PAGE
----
Tickets

  • Allow for wildcard logger name to configure root logger (#3809)

Improvements to Logging Messages for DHCP servers and D2

This section describes the updates to the existing log messages to provide the better debugging capability and to improve the log output.

Improvements to Existing Logging Messages

The purpose of this section is to describe what level of information the logged messages should contain to allow for effective troubleshooting by examining the contents of the log file. The Kea logging system is designed to uniquely identify the origin of each logged message in the code by using the unique message identifiers. This is useful but it doesn't convey any information how the server ended-up in the particular state, when the particular (possibly error) message had to be logged. Therefore, the placement of log messages and the logged information must allow for tracing the server's logic which led to the particular state.

Logging Significant Decision Points

The Kea code, including both the applications and the libraries using the logging facilities, must be extended with new messages to mark significant decisions points. The number of debug messages which need to be logged is already high and will increase with the updates proposed herein. Apart from the performance penalty related to the use of debug logging level with many messages being logged for each packet, it may also bloat the log file and make it effectively unparsable/unreadable. To mitigate this problem we are planning to introduce multiple additional loggers to log messages pertaining to different functionalities of the DHCP servers. All loggers will inherit configuration from the root logger, which will allow them to share one configuration. At the same time it will be possible to provide separate configuration for each logger when needed. For example, if in the course of debugging it is suspected that the DHCP options parsing is causing the problem, it will be possible to enable debug level for the logger responsible for logging messages related to options parsing and silence all other messages by setting the appropriate severity for other loggers (or root logger).

The following are the new loggers to be introduced for the DHCP servers:

  • dhcpX: general logger for the DHCPv4 or DHCPv6 module
  • packet: to issue log messages related to the reception and sending DHCP packets
  • bad-packet: to issue log messages when the packet received is dropped
  • options: to issue log messages related to processing of the DHCP options
  • srv-hooks: to issue log messages related to hooks
  • hostname: to issue log messages related to processing the hostnames, FQDNs and sending name change requests to D2
  • lease: to issue log messages related to lease allocation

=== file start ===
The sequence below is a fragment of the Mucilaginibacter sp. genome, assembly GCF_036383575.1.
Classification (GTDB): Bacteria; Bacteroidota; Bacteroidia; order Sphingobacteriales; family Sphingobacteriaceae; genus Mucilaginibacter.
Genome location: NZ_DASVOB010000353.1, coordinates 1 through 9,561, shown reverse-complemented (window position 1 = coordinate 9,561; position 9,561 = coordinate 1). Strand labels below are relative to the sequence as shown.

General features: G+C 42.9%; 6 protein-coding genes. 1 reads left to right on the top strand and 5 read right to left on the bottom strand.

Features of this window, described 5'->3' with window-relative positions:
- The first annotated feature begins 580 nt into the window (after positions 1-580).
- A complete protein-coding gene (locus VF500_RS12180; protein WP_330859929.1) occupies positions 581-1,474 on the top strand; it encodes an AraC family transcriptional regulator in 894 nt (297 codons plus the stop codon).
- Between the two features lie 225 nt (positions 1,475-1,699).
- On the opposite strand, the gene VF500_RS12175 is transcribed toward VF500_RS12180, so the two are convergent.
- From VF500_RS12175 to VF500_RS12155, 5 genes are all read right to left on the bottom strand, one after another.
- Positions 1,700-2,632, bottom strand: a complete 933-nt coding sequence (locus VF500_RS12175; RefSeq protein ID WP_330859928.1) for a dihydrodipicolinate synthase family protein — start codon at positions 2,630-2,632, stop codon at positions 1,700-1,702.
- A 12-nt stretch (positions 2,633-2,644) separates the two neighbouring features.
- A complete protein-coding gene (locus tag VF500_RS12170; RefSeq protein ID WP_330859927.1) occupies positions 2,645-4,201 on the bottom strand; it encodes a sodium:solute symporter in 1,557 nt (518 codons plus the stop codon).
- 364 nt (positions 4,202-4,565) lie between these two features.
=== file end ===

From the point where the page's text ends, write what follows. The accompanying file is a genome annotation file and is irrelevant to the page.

• alloc-engine: to issue log messages in the allocation engine

The significant decision points for the DHCP servers include, but are not limited to:

  • Start processing message, include message type, source of the message, relay information (packet)
  • Callouts present for the hook point, start callouts execution procedure (srv-hooks)
  • Start parsing options (options)
  • Received message will be dropped, why? (bad-packet)
  • Preparing response to send (packet)
  • Sending response (packet)
  • Processing Client FQDN if included, log the FQDN option sent by the client (hostname)
  • Set Client FQDN option to be sent to the client, log the FQDN option (hostname)
  • Processing Hostname option, if included, log the Hostname option sent by the client (hostname)
  • Generate FQDN for the client, why? (hostname)
  • Generate Hostname for the client, why? (hostname)
  • Set Hostname option to be sent to the client, log the Hostname option (hostname)
  • No subnet selected/avaiable, skip processing (lease)
  • Hint for address/prefix allocation found, what hint, how found? (lease)
  • Determined the state of the client, e.g. INIT-REBOOT, RENEWING (lease)
  • Starting to generate Name Change Requests (hostname)
  • Setting the destination address for the response, how determined? (packet)
  • Determining the interface for the response, how? (packet)
  • Determining the local IP address for the response, how? (packet)
  • Classifying the packet, how? (dhcpX)
  • Starting DDNS (hostname)

The names in parens indicate logger to be used to log the corresponding messages.

The relevant updates to messages in the Allocation Engine include, but are not limited to:

  • Client has reservation,
  • Client has a lease, what lease?
  • Allocating new lease for the client, why?
  • Deprecating existing client lease, why?

All logging messages emitted from the server or the allocation engine should include the unique identifier of the client and the transaction id. The possible client idenitifiers are: hardware address or client identifier. The log messages should be consistent with respect to the use of the selected identifier. The transaction id should be extracted from the client's message.

Most of the log messages listed above should be logged at the DEBUG level to avoid the server's performance degradation as a result of message floods.

Tickets

The following tasks/tickets cover the functionality described in this section:

  • Improve log messages for DHCPv4 server (#3806)
  • Improve log messages for DHCPv6 server (#3807)
  • Improve log messages for D2 (#3808)

Documentation Updates

The Kea Developer's Guide documents how to implement and attach hooks libraries to the DHCP servers. Since nearly all future implementors will read this documentation it is important to make sure that it includes recommendations for the implementors regarding use of logging in their libraries. Such recommendations should include the following information:

  • How to initialize the logger in the library
  • How to select the unique name for the logger so as the messages from this library can be distinguished from other messages.
  • Where the log messages should be placed in the code and what level of details they should include.
  • What logging severity should be selected.

This and other documentation updates will be applied with ticket #3805.

Last modified 3 years ago Last modified on Apr 24, 2015, 9:38:47 AM